Other stories are set in places not discernibly different than our own. These are just as moving, tragic even. “Puppy,” which juxtaposes two mothers each trying to do their best for their families, might be the most heartbreaking story I’ve ever read. “Sticks,” in just two pages, tells the story of a man desperate to tell his kids there’s more to him than the emotional absence he’s offered, as he decorates a pole in the yard, his “one concession to glee.” The narrator says, “We left home, married, had children of our own, found the seeds of meanness blooming also within us. Dad began dressing the pole with more complexity and less discernible logic.”

Both “Exhortation,” a story in a memo which captures the strange futility of a contemporary workplace filled with rules, rubrics, and benchmarks, and “My Chivalric Disaster,” about a man working at a medieval re-enactment whose dose of KnightLyfe (a drug that makes him speak in Renaissance style) causes him to act chivalrous to disastrous result, address the ways low skill, low pay work, when combined with unthinking or overbearing management, creates a system in which people live in either (or both) physical or psychological poverty, unable to express themselves and sapped of a sense of self.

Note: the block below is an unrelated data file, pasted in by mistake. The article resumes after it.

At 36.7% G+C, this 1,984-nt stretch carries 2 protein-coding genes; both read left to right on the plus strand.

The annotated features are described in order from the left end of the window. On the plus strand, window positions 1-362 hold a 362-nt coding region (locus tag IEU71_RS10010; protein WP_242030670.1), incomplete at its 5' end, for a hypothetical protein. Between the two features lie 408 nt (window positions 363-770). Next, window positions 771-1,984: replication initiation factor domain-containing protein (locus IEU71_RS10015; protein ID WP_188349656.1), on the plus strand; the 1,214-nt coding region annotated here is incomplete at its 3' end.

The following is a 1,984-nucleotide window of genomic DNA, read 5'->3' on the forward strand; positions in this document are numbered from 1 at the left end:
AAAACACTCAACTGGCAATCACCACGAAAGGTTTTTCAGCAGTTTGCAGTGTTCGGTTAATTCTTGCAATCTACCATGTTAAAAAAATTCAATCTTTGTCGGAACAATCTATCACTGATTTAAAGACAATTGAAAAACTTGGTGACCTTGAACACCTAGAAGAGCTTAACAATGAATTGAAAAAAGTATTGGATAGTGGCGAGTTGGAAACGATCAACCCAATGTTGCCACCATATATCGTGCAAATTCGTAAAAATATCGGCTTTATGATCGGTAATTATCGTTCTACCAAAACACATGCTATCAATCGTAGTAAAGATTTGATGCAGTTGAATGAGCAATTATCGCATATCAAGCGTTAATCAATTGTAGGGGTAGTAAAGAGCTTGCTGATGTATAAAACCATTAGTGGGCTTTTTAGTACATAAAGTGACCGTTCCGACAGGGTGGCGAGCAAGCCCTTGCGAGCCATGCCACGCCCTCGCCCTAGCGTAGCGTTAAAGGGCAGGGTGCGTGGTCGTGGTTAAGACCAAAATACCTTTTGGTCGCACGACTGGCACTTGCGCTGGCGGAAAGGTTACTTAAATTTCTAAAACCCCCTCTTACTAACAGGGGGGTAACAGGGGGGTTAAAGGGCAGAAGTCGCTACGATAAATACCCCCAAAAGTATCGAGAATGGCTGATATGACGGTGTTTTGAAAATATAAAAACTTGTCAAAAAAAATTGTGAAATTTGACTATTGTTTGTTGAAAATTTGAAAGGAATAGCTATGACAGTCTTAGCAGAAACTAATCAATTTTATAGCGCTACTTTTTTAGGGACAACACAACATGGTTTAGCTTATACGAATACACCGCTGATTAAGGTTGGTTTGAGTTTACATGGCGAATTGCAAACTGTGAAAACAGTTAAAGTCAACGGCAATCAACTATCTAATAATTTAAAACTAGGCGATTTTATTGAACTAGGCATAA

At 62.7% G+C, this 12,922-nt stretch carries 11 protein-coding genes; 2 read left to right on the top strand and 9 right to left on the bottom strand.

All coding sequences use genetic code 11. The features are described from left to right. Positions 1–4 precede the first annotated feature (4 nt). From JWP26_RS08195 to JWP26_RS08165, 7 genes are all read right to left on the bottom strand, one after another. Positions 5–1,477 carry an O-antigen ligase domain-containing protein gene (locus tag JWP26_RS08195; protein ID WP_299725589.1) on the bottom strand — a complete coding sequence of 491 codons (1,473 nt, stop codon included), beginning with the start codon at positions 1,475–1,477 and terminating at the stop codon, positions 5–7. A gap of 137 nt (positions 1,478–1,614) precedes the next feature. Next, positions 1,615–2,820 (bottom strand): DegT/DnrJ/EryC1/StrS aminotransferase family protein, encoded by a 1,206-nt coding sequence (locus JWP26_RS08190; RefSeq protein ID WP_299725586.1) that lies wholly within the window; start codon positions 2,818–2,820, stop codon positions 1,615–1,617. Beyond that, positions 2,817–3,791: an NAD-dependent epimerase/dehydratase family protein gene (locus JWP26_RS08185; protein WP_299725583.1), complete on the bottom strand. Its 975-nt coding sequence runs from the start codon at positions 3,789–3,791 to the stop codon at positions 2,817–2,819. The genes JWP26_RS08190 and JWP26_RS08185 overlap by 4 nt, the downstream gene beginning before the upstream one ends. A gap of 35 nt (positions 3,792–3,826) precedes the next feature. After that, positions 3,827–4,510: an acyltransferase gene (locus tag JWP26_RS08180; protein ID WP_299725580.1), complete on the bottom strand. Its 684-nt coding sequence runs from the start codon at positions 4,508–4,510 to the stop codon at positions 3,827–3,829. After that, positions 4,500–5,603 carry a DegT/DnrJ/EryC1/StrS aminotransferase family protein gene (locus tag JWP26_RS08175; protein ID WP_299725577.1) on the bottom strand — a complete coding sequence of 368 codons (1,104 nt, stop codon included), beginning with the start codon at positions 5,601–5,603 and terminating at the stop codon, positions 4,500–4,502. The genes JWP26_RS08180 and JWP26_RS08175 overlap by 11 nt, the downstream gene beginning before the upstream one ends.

The title story is beautiful, strange, and sad, a tribute to the imaginative powers of childhood and the redemptive resources of old age, to the pain of being rendered helpless by illness and infirmity and the reckless hope of youth that drives us to overcome helplessness, to believe in our own big hearts. I can’t imagine a story that better balances those experiences.

I love a book that makes me think and also entertains and Saunders’ writing consistently does that. The issues he ranges over are big and current — he is holding a mirror up to contemporary American culture. But he’s doing it in a fun house, showing us how silly we look with just a slight distortion of the smooth glass we normally gaze into. It’s not a hopeless book though, and there are glimpses of humor even in the most tragic stories. The questions Saunders raises would be fun to discuss in a book group.